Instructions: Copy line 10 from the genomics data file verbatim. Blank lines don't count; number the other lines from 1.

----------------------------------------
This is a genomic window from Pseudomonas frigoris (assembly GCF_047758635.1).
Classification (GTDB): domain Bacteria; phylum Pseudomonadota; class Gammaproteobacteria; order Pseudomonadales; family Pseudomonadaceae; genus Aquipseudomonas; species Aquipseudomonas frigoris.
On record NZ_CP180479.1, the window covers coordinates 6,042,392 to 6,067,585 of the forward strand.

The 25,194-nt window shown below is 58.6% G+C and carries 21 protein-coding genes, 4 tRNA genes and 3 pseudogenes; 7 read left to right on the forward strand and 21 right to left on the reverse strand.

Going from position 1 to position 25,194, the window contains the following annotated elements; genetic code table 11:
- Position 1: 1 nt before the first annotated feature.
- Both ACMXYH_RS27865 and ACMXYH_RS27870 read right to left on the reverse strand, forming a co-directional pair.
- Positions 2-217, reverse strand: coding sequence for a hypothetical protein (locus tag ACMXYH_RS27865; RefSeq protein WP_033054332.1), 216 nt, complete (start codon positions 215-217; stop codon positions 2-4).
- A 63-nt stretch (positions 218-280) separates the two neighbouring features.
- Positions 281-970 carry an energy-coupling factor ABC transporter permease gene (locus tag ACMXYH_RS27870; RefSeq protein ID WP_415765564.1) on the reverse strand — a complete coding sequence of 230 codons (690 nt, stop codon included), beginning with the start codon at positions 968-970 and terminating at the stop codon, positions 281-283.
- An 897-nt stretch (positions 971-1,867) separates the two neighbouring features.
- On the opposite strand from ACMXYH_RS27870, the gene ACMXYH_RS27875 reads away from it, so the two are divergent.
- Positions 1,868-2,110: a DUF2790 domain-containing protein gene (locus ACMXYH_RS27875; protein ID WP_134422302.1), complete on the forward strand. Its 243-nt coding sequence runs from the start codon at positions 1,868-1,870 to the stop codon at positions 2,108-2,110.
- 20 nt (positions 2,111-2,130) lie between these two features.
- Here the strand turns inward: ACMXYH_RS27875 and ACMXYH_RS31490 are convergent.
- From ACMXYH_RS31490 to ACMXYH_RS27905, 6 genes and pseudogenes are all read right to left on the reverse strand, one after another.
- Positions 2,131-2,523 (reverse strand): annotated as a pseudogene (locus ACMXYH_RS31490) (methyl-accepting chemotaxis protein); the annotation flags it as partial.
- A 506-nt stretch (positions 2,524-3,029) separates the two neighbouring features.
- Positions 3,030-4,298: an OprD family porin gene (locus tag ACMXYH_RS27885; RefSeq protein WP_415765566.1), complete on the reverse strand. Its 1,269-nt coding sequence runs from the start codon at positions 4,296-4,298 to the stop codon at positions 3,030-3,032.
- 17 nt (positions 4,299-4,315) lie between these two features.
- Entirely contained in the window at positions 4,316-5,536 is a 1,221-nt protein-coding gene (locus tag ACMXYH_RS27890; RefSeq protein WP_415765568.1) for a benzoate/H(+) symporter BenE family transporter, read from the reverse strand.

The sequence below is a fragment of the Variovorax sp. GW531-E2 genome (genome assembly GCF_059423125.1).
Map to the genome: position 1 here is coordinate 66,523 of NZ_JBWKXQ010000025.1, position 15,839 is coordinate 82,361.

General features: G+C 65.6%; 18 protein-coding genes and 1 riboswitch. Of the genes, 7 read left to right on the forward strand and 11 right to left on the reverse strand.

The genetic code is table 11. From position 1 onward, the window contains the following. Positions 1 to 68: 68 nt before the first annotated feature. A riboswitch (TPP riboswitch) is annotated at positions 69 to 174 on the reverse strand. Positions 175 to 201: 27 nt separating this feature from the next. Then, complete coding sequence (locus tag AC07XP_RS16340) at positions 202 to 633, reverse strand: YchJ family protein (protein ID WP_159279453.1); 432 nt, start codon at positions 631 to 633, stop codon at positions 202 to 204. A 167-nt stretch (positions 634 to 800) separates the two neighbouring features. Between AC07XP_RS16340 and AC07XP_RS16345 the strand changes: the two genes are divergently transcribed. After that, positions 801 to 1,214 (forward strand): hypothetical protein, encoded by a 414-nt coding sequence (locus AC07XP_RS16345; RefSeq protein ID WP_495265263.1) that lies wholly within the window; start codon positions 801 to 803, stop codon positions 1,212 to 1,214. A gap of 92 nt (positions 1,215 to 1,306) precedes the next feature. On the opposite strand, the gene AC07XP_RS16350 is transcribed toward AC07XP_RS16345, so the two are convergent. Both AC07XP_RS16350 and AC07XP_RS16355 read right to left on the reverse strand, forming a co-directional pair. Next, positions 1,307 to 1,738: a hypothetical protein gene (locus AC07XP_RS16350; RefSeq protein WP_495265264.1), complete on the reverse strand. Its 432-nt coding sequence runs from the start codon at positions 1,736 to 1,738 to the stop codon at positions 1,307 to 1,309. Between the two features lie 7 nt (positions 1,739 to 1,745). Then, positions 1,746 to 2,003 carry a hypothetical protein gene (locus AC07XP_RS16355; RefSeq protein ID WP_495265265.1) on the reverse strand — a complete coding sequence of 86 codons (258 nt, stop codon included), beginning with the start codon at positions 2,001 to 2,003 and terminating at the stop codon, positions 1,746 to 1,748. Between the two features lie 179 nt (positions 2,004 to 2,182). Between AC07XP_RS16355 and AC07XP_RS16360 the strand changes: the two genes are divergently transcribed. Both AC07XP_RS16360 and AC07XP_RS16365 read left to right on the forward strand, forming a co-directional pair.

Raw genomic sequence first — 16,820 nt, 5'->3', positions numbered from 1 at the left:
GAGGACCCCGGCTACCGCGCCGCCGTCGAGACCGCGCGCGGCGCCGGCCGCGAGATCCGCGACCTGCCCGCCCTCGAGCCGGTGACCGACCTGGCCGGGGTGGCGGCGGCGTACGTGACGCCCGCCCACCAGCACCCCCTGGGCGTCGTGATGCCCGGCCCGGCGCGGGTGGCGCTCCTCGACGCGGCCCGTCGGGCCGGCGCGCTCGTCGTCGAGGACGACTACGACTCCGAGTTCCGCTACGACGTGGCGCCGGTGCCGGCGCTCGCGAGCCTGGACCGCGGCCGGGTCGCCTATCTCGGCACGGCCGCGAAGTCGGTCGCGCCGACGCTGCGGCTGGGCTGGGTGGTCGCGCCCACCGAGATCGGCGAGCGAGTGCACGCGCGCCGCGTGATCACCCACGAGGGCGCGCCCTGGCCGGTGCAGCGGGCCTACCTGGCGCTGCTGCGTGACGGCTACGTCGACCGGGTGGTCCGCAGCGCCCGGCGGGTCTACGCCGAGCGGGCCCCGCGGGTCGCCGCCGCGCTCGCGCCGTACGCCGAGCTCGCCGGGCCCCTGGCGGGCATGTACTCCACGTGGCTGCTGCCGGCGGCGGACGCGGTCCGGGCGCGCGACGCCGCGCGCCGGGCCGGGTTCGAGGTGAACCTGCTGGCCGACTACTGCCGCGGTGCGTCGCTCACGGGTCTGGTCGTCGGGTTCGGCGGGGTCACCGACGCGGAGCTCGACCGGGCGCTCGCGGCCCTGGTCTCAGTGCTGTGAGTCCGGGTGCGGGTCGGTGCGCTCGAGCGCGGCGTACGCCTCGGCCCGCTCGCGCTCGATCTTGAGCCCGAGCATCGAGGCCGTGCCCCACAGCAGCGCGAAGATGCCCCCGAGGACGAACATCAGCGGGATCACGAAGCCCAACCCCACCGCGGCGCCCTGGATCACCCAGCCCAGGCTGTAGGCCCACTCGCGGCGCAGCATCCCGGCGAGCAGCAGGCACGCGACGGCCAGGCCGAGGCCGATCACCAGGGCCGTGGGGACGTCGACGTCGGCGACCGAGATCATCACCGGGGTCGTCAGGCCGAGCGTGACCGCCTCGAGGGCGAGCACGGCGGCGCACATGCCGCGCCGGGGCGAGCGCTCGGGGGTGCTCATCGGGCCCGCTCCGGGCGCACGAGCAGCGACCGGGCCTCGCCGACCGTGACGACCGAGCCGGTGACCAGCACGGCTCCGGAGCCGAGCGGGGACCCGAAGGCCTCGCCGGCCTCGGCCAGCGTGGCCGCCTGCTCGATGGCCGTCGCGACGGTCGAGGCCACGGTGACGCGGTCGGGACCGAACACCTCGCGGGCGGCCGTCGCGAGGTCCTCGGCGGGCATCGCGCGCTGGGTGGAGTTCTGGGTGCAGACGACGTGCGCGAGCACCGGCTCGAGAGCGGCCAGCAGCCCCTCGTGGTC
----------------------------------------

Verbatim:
- Positions 281-970 carry an energy-coupling factor ABC transporter permease gene (locus tag ACMXYH_RS27870; RefSeq protein ID WP_415765564.1) on the reverse strand — a complete coding sequence of 230 codons (690 nt, stop codon included), beginning with the start codon at positions 968-970 and terminating at the stop codon, positions 281-283.